FIXING SAN DIEGO’S STREETS
Since taking office, Mayor Faulconer has made street repair the City’s top infrastructure priority by more than doubling funding for road projects. The City is currently ahead of schedule to repair roughly one-third of its entire street network – 1,000 miles – over a five-year period.
One of the primary methods to maintain streets is the use of slurry seal, which has traditionally been funded via state gas tax and the Proposition 42 Replacement Fund. However, those sources of revenue have declined because of lower fuel prices and an increase in fuel-efficient vehicles.
As a result, the City needs to identify a new source of funding for slurry seal to ensure the continued repair and maintenance of hundreds of miles of streets each year.
Under the proposed initiative, the City would use a portion of the TOT increase to create an annual funding stream of about $10 million for street repair – a sum that would grow over time as overall TOT revenue increases. The City could then issue tax-exempt bonds against that revenue stream and generate $150 million in Fiscal Year 2019 for fixing streets.
“I stand with the Mayor in his commitment to strengthen our economy and improve the quality of life of all San Diegans,” said City Council President Pro Tem Mark Kersey. “This proposal tackles some of the City’s most pressing challenges: keeping our tourism sector competitive, bringing our roads up to the standard residents and businesses deserve, and getting people off the street. These problems cannot be solved overnight—but action is needed now.”
If approved by voters, the TOT increase would be levied and funds would be collected for reducing homelessness, improving road conditions and the convention center expansion project beginning in the second half of Fiscal Year 2018. Construction on the convention center expansion would begin in summer 2019 and take 44 months.
The proposed ballot measure will go before the City Council’s Rules Committee at its Wednesday morning meeting.
For more specifics on the plan, see the accompanying Fact Sheet.
Here’s what others are saying about the proposed ballot measure:
David Glanzer, Chief Communications and Strategy Officer for Comic-Con International: “We’ve long felt a contiguously expanded convention center would best serve the citizens of San Diego as well as the many convention planners who hope to hold their events in America’s Finest City. We applaud the Mayor’s efforts and are heartened by the support of civic and community leaders.”
Mike McDowell, CEO of the San Diego Lodging Industry Association: “The lodging industry supports this plan to raise the tourism tax to modernize and expand the convention center, repair roads and reduce homelessness. This plan will actually help businesses and workers that rely on tourism because, if approved, San Diego’s transient occupancy tax would still be below the rate of our key competitors. But we need to act now because San Diego is losing jobs and revenue to Los Angeles, Orange County, San Francisco and Orlando because of our outdated convention center.”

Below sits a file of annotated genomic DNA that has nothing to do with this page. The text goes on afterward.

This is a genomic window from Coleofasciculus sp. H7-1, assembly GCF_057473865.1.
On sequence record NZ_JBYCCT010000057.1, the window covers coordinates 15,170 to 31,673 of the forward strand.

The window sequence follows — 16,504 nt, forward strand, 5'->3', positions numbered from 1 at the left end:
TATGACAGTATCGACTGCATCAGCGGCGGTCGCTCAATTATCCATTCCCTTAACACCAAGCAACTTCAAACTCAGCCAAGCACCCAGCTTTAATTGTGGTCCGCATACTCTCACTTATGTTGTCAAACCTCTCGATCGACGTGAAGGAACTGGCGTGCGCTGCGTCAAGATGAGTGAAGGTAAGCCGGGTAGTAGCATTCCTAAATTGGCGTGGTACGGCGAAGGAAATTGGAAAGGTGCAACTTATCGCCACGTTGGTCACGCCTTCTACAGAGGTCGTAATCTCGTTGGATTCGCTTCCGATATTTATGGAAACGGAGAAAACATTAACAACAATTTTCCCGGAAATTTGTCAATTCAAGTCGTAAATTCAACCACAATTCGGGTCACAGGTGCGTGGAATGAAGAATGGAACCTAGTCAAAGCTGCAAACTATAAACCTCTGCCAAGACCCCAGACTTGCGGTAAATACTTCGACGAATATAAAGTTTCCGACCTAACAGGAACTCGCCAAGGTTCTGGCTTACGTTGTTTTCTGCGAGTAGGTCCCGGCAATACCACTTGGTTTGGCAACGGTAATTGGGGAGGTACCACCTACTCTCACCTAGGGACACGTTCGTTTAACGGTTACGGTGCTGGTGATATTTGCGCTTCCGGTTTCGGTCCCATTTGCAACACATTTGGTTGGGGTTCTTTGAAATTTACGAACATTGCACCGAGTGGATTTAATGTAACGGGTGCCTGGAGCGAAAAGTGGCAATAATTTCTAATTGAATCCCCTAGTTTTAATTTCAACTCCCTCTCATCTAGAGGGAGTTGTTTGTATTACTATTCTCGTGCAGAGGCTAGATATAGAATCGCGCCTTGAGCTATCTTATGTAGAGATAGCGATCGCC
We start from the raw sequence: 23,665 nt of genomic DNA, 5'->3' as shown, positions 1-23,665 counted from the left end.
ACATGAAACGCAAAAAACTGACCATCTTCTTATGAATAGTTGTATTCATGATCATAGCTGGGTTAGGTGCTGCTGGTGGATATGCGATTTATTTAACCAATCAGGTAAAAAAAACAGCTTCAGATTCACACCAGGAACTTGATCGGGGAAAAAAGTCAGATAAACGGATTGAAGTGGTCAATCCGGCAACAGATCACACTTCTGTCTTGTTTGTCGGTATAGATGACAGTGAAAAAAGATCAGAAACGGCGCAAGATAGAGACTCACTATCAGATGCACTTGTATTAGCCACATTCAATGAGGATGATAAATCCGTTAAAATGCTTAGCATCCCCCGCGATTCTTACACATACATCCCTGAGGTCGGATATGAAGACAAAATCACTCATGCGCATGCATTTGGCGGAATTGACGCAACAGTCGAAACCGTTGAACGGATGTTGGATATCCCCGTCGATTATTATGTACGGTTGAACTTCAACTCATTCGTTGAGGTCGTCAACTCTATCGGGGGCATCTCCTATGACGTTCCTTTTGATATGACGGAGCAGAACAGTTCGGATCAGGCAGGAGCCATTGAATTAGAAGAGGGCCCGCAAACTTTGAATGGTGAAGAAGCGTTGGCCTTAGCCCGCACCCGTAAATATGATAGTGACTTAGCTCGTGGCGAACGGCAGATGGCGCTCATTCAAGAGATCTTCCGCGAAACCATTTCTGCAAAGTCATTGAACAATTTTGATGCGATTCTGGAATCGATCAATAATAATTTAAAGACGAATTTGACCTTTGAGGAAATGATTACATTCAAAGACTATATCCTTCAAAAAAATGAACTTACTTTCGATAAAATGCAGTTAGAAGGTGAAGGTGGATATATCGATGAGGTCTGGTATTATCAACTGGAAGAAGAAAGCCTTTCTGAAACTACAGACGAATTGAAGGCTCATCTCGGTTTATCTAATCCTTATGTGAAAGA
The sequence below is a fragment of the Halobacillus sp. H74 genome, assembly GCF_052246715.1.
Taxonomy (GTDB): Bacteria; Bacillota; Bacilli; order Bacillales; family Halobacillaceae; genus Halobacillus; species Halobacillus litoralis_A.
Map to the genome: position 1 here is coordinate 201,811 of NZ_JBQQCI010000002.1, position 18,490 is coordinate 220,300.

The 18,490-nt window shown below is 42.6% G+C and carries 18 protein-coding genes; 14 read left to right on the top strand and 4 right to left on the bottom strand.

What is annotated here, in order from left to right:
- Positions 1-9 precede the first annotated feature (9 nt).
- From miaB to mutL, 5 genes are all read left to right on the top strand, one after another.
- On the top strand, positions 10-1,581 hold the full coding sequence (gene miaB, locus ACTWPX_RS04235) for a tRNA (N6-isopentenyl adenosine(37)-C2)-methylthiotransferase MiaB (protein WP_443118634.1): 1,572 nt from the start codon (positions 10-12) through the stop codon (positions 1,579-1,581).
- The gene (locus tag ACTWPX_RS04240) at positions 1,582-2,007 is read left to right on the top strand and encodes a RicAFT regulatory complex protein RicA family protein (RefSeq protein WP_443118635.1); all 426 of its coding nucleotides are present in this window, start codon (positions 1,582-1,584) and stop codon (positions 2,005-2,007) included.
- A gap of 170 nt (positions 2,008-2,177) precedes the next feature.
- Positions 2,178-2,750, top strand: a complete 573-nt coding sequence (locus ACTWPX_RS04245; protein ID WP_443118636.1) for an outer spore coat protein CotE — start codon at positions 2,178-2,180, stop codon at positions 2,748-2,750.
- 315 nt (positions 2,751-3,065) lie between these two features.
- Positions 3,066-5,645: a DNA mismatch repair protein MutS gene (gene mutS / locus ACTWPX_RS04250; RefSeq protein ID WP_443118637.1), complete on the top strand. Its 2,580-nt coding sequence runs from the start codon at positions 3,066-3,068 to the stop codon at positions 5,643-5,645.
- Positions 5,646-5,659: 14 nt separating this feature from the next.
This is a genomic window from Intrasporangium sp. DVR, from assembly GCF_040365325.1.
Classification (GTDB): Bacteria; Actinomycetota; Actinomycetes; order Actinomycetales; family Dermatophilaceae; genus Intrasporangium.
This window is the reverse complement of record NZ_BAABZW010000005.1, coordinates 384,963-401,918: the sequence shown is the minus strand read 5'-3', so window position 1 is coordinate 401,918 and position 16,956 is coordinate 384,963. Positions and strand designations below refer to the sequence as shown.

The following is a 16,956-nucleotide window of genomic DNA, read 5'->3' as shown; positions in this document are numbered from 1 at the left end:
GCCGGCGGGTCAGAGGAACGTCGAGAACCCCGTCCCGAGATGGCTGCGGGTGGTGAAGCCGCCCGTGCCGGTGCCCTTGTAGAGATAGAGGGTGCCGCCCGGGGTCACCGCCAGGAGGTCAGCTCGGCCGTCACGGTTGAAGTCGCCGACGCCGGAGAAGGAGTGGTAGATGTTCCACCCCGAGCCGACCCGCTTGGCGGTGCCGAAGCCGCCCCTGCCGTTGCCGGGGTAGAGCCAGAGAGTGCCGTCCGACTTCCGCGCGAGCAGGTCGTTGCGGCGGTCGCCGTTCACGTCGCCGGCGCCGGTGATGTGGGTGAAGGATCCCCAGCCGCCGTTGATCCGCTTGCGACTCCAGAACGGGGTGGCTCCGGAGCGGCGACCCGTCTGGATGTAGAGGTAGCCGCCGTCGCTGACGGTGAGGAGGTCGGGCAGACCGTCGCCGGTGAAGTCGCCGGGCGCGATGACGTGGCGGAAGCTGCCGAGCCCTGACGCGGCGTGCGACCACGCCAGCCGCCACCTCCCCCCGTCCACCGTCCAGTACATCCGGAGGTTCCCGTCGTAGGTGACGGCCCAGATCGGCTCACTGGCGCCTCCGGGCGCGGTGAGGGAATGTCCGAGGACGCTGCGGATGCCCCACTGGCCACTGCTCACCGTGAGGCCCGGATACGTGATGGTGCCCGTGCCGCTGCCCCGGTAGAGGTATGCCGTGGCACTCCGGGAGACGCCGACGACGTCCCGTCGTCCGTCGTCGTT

Kris Michell, President & CEO of the Downtown San Diego Partnership: “Mayor Faulconer’s proposal is common sense and good for the local economy. Expanding the Convention Center will protect San Diego’s tourism economy for years to come, and investing in homeless services and street repair is just as critical. San Diego will not be able to maintain its status as a world-class destination if we can’t find a way to care for our most vulnerable and maintain the streets and roads responsible for moving people and goods.”
Aimee Faucett, the Chamber’s Executive Vice President and COO: “The Convention Center is one of the city’s most vital economic drivers and the San Diego Regional Chamber fully supports the contiguous expansion of the Convention Center. An expansion of the Convention Center is a crucial next step for our city that will grow businesses, create jobs, and fuel our economy for years to come.”
Peter Seidler, Managing Partner of the San Diego Padres: “I’m encouraged by the idea of a designated annual revenue source to support regional priorities to reduce homelessness, and I am eager to see how the ballot language is written. The idea of expanding the convention center, helping people find their way into housing and all of us driving more safely on our streets is a win for all our families.”
Janet V. Skorepa, Executive Vice President Education for the American Urological Association: “The association will be bringing our convention to San Diego next month. We are expecting over 16,000 attendees and close to 50,000 total room nights filled over our five-day convention. While we currently have enough exhibit space in the building, we have completely outgrown the meeting space your facility has to offer. This forces us to place meeting sessions and lucrative ICW’s in hotels versus satisfying our attendees’ needs to have all events in one location.”